Tag: Broader Bolder Coalition


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Why Russ Whitehurst Gets It Mostly Wrong on Harlem Children’s Zone


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The Harlem Children’s Zone and it’s chief executive, Geoffrey Canada, have not only exemplified what school reformers can do when they take a community-based approach to improving education, but has…

The promise of the Harlem Children's Zone can be seen in Garry Kasparov playing chess with one of its Promise Academy students

The Harlem Children’s Zone and it’s chief executive, Geoffrey Canada, have not only exemplified what school reformers can do when they take a community-based approach to improving education, but has even spawned a movie, an American Express commercial, and the Obama administration’s Promise Neighborhoods program for tackling poverty and education. So naturally, the release of a report this week by the Brookings Institution criticizing the performance of one of the Harlem Children’s Zone’s charter schools (and by proxy, the underlying approach of Promise Neighborhoods) was certainly going to get some attention (along with a terse response from Canada himself). While Canada and the report’s co-authors, Russ Whitehurst and Michelle Croft, get to sparring, here is Dropout Nation‘s analysis of the report and the competing philosophies behind both Harlem Children’s Zone and the Brookings report:

  1. Certainly Harlem Children’s Zone can — and should — do better in improving student achievement in its schools: The fact that its Promise Academy does a better job of improving student achievement than traditional public schools in the community it serves isn’t enough, especially when those schools are abysmal in the first place. Harlem Children’s Zone isn’t just proving itself against those schools, but against other public charters that don’t offer such a wide array of services. More importantly, it comes down to this: Black and Latino children in its school have to do better than average because they often enter school so far behind academically. So Harlem Children’s Zone needs to take a hard look at its performance and get going on improving its outcomes.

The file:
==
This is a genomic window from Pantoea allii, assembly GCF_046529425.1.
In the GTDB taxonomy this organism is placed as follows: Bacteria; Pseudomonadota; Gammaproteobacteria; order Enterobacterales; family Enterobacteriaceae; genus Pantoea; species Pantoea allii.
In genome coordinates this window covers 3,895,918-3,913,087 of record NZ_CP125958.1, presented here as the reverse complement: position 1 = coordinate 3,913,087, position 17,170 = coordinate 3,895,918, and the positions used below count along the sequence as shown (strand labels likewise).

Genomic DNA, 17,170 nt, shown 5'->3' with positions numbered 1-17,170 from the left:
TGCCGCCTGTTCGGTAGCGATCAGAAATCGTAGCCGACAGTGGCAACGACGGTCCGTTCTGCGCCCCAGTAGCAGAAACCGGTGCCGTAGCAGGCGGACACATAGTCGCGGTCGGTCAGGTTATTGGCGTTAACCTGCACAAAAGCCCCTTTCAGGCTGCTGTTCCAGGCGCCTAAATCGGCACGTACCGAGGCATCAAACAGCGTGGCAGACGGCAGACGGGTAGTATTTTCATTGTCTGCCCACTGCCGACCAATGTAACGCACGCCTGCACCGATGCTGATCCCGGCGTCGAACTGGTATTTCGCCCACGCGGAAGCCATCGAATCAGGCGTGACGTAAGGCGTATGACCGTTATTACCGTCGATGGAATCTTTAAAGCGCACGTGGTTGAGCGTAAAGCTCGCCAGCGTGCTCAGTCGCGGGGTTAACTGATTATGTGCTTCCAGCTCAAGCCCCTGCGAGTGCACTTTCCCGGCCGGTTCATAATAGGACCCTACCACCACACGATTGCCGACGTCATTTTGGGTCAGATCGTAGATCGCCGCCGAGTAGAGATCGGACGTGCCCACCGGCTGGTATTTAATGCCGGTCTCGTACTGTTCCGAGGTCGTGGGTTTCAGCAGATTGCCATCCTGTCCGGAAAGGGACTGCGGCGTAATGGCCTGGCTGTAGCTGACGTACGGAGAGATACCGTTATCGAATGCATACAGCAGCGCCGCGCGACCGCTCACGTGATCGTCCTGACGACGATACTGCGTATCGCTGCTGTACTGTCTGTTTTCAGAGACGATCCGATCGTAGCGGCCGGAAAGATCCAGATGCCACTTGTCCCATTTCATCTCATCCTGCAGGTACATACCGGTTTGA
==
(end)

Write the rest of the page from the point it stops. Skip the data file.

2. But the Brookings report argues unconvincingly that the model doesn’t work: The report doesn’t really attempt any sort of true longitudinal snapshot of academic progress at Promise Academy over time; there is some evidence that Whitehurst and Croft had opportunity to do some longitudinal analysis for grades six-through-eight (from 2007, 2008 and 2009 results), but the report doesn’t offer evidence that such an attempt was made. Certainly the analysis provided offers a sobering glimpse on Harlem Children’s Zone’s success and challenge. But it  also comes to some headline-grabbing conclusions about the program’s future success with incomplete analysis.